How to Save Money Like Some Kind of Kate Moss

how-to-save-moneyWhen Kate Moss is hired to do a shoot for some glamorous company, in some glamorous magazine, there is one thing that is certain: Kate is ready for action whenever her agent needs her to be ready for action.

For that to be the case, Kate can never let herself go. Every decision she makes must always be in favour of how she looks. Which means making a serious decision every time food comes her way. Is this the healthiest choice she can make? What else will she be eating that day? Is she staying on track or falling off the rails? No Bon Bon benders for Kate. Ever!

In other words, Kate’s career necessitates that her low calorie eating habits are part of her lifestyle.

Consuming Calories is Just Like Spending Dollars

Whereas the supermodel knows every calorie she consumes counts against her, the savvy-saver knows every dollar she spends, similarly counts against her.

The savvy-saver knows this because she maintains her very own Dollar Army. She understands that every dollar in her army is a soldier working for her. And that it takes work to add another soldier to her army. So it’s best not to lose soldiers if she can at all avoid it.

Just like it takes work for the supermodel to maintain her figure. It is often easier for her to avoid consuming the calorie in the first place than it is to have to work it off later.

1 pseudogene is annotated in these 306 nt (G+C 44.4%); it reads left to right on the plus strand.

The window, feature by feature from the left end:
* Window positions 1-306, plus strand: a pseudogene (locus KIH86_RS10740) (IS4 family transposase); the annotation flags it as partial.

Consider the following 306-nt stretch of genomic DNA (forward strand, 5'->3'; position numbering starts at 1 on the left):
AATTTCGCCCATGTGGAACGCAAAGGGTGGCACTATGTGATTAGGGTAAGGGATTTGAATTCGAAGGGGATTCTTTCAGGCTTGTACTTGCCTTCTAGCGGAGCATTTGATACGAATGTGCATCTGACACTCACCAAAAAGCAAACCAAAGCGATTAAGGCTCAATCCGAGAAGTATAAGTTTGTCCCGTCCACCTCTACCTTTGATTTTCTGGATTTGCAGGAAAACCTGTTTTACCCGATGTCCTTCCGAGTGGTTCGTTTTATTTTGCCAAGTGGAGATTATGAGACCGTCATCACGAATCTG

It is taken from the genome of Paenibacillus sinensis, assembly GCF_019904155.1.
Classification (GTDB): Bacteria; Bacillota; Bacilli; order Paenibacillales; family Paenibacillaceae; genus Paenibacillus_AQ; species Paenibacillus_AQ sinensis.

How to Save Money: Stop Dieting and Instead Make it Part of Your Lifestyle

The trick to knowing how to save money is no more about learning how to budget, than the trick to being a supermodel is about learning how to diet.

True, having a budget can often keep your spending under control. It can even enable you to accumulate some money if you do it right. Just like a diet can help you to lose some weight if you try really hard at it. Have you noticed yet how a diet is nothing more than an eating budget?

Unfortunately though, a spending budget doesn’t get to the heart of the problem. It still promotes spending. Granted, less spending. Instead you need to learn to not want to spend money. Managing your Dollar Army should help with that.

Furthermore, like a diet, more often than not a spending budget is just a temporary measure. Either to get out of a debt, or to save up enough to buy something, if you’re one of the smart few who avoids your credit card. Just like many diets and boot camps I’ve tried in the past, a budget can help, but as I learned, the truth comes down to the need for a change in your lifestyle.

The Lifestyle of a Savvy-Saver

So what is this lifestyle I speak so freely of?

Well for starters, every decision you make has to put the money aspect of it at the forefront.

That doesn’t mean you just always have to pick the cheapest thing when a choice is given to you! We all know the second cheapest wine choice is always the best choice, right?

But it does mean you should probably always keep your choice within the top three cheapest choices. Unless you have a very strong argument to go for the fourth cheapest choice. But it better be a good argument.

When you think you need to spend money for some reason, you need to seriously re-evaluate the thing you’re spending the money on. Do the math to help convince yourself.